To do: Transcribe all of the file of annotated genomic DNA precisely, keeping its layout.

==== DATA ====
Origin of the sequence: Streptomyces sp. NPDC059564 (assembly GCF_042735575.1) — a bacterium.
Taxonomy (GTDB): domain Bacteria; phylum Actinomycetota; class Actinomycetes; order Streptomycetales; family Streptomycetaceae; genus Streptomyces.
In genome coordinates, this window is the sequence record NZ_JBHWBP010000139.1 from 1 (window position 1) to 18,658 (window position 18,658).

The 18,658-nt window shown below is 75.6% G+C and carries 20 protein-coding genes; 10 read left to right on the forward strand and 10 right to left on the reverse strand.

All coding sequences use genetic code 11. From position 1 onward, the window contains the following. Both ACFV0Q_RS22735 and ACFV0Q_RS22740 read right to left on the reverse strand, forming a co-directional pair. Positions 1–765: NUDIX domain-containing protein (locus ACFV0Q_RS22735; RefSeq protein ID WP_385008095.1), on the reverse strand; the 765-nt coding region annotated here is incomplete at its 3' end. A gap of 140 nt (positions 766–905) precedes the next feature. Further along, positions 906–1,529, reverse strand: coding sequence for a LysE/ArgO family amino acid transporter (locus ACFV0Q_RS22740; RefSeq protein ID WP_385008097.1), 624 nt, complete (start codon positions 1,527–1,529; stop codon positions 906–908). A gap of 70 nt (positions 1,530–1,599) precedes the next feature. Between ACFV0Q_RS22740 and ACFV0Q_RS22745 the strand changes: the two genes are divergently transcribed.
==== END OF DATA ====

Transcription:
Origin of the sequence: Streptomyces sp. NPDC059564 (assembly GCF_042735575.1) — a bacterium.
Taxonomy (GTDB): domain Bacteria; phylum Actinomycetota; class Actinomycetes; order Streptomycetales; family Streptomycetaceae; genus Streptomyces.
In genome coordinates, this window is the sequence record NZ_JBHWBP010000139.1 from 1 (window position 1) to 18,658 (window position 18,658).

The 18,658-nt window shown below is 75.6% G+C and carries 20 protein-coding genes; 10 read left to right on the forward strand and 10 right to left on the reverse strand.

All coding sequences use genetic code 11. From position 1 onward, the window contains the following. Both ACFV0Q_RS22735 and ACFV0Q_RS22740 read right to left on the reverse strand, forming a co-directional pair. Positions 1–765: NUDIX domain-containing protein (locus ACFV0Q_RS22735; RefSeq protein ID WP_385008095.1), on the reverse strand; the 765-nt coding region annotated here is incomplete at its 3' end. A gap of 140 nt (positions 766–905) precedes the next feature. Further along, positions 906–1,529, reverse strand: coding sequence for a LysE/ArgO family amino acid transporter (locus ACFV0Q_RS22740; RefSeq protein ID WP_385008097.1), 624 nt, complete (start codon positions 1,527–1,529; stop codon positions 906–908). A gap of 70 nt (positions 1,530–1,599) precedes the next feature. Between ACFV0Q_RS22740 and ACFV0Q_RS22745 the strand changes: the two genes are divergently transcribed.